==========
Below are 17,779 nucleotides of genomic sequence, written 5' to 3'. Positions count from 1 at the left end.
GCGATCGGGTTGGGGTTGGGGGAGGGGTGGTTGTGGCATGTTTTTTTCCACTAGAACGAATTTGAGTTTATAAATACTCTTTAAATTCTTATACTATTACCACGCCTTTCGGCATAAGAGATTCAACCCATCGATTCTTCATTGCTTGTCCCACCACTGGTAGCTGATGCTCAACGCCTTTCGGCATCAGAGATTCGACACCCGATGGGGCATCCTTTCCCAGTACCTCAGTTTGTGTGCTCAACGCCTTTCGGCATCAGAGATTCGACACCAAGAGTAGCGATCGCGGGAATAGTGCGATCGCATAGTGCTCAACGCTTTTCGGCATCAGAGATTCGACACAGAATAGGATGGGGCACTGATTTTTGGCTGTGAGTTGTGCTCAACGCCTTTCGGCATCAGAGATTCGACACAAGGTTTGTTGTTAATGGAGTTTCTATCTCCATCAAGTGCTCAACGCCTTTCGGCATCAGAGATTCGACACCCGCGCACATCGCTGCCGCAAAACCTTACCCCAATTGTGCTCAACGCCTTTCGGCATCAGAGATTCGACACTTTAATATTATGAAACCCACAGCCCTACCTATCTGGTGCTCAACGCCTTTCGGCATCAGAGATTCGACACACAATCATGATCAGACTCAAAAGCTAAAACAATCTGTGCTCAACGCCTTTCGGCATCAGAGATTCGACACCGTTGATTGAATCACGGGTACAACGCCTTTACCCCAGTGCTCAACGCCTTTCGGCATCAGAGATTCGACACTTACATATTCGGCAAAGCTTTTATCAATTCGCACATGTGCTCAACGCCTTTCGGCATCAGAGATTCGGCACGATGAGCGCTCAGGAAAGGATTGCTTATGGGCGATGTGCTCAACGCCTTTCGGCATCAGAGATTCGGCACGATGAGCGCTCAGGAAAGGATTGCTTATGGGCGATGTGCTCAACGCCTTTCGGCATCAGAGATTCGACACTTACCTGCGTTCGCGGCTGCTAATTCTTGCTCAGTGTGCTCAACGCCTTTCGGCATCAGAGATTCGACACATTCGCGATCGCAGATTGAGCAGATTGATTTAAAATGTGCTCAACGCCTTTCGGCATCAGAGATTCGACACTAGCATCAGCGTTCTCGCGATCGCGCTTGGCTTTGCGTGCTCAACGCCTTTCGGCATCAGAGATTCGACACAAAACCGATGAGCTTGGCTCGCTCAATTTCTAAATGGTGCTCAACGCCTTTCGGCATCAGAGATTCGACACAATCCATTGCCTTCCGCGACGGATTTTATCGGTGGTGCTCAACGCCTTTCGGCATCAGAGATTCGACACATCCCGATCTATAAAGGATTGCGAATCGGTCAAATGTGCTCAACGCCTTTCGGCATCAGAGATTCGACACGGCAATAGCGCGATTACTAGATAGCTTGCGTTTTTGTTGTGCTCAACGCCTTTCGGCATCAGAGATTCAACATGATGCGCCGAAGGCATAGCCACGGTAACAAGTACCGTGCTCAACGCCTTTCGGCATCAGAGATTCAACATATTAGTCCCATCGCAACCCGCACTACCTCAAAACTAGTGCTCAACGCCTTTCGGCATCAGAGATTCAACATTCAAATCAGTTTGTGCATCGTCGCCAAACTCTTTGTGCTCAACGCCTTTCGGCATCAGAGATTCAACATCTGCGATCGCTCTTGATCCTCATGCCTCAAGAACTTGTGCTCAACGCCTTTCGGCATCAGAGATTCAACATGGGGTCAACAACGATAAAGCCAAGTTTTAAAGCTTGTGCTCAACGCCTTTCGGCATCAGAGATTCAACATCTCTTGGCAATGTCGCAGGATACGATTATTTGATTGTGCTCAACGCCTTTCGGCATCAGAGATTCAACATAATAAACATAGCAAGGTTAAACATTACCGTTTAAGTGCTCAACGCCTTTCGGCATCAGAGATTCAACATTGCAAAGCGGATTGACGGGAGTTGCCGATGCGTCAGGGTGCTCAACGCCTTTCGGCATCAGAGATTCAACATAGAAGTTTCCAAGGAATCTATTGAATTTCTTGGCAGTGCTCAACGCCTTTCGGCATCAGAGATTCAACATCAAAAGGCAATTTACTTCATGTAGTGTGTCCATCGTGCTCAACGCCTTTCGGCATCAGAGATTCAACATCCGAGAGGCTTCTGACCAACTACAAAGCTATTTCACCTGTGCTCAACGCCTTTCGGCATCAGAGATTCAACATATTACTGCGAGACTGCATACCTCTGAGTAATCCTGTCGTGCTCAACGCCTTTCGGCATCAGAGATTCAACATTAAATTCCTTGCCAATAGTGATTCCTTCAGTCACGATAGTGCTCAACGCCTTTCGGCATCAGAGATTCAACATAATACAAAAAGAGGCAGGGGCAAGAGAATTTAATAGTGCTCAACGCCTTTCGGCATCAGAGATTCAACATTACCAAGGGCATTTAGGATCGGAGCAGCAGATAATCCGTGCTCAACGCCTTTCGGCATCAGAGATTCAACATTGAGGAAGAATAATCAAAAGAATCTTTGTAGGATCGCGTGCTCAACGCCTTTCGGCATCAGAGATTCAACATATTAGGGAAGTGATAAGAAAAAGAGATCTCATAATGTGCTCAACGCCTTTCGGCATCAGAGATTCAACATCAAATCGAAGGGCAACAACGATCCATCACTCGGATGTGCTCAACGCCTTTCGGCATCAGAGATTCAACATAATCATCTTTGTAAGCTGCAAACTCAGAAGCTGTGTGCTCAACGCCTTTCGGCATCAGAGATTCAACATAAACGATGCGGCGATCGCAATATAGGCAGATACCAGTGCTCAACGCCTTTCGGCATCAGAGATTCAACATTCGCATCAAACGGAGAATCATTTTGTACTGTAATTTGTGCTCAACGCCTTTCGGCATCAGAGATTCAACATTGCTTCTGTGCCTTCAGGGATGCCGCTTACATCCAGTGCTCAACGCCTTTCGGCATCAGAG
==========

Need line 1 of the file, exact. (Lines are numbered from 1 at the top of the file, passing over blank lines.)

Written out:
Below are 17,779 nucleotides of genomic sequence, written 5' to 3'. Positions count from 1 at the left end.